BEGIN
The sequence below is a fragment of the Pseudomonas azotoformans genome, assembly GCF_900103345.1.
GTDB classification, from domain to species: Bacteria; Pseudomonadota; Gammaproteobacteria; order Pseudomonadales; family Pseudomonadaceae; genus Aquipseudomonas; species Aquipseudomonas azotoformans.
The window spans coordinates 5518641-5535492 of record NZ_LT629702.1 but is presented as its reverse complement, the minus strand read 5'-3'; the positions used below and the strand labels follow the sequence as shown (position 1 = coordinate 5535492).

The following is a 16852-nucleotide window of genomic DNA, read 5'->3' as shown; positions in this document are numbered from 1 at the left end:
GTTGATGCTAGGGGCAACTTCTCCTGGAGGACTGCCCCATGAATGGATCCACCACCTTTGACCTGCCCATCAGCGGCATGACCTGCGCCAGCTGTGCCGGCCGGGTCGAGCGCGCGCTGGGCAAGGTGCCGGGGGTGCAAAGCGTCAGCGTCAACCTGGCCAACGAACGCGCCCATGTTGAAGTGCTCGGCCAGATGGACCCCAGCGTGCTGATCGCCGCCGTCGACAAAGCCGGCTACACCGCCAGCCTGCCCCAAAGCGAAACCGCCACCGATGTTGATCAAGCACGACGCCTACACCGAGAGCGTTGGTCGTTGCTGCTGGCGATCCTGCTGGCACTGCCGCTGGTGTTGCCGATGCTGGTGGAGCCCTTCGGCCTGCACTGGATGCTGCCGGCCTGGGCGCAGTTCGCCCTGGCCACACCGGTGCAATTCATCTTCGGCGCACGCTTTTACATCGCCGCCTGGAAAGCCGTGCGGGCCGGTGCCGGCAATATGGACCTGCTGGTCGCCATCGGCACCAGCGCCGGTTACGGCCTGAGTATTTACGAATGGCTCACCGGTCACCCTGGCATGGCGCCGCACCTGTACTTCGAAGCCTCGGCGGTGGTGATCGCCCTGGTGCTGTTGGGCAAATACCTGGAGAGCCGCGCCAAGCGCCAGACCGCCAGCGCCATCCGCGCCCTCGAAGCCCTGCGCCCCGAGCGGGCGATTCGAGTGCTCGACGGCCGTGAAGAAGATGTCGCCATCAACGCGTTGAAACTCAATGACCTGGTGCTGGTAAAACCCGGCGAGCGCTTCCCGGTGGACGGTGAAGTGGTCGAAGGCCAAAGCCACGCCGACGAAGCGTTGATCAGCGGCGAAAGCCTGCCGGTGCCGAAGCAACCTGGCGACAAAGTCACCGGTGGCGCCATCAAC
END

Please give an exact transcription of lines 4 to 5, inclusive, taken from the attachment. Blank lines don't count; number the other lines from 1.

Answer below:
The following is a 16852-nucleotide window of genomic DNA, read 5'->3' as shown; positions in this document are numbered from 1 at the left end:
GTTGATGCTAGGGGCAACTTCTCCTGGAGGACTGCCCCATGAATGGATCCACCACCTTTGACCTGCCCATCAGCGGCATGACCTGCGCCAGCTGTGCCGGCCGGGTCGAGCGCGCGCTGGGCAAGGTGCCGGGGGTGCAAAGCGTCAGCGTCAACCTGGCCAACGAACGCGCCCATGTTGAAGTGCTCGGCCAGATGGACCCCAGCGTGCTGATCGCCGCCGTCGACAAAGCCGGCTACACCGCCAGCCTGCCCCAAAGCGAAACCGCCACCGATGTTGATCAAGCACGACGCCTACACCGAGAGCGTTGGTCGTTGCTGCTGGCGATCCTGCTGGCACTGCCGCTGGTGTTGCCGATGCTGGTGGAGCCCTTCGGCCTGCACTGGATGCTGCCGGCCTGGGCGCAGTTCGCCCTGGCCACACCGGTGCAATTCATCTTCGGCGCACGCTTTTACATCGCCGCCTGGAAAGCCGTGCGGGCCGGTGCCGGCAATATGGACCTGCTGGTCGCCATCGGCACCAGCGCCGGTTACGGCCTGAGTATTTACGAATGGCTCACCGGTCACCCTGGCATGGCGCCGCACCTGTACTTCGAAGCCTCGGCGGTGGTGATCGCCCTGGTGCTGTTGGGCAAATACCTGGAGAGCCGCGCCAAGCGCCAGACCGCCAGCGCCATCCGCGCCCTCGAAGCCCTGCGCCCCGAGCGGGCGATTCGAGTGCTCGACGGCCGTGAAGAAGATGTCGCCATCAACGCGTTGAAACTCAATGACCTGGTGCTGGTAAAACCCGGCGAGCGCTTCCCGGTGGACGGTGAAGTGGTCGAAGGCCAAAGCCACGCCGACGAAGCGTTGATCAGCGGCGAAAGCCTGCCGGTGCCGAAGCAACCTGGCGACAAAGTCACCGGTGGCGCCATCAAC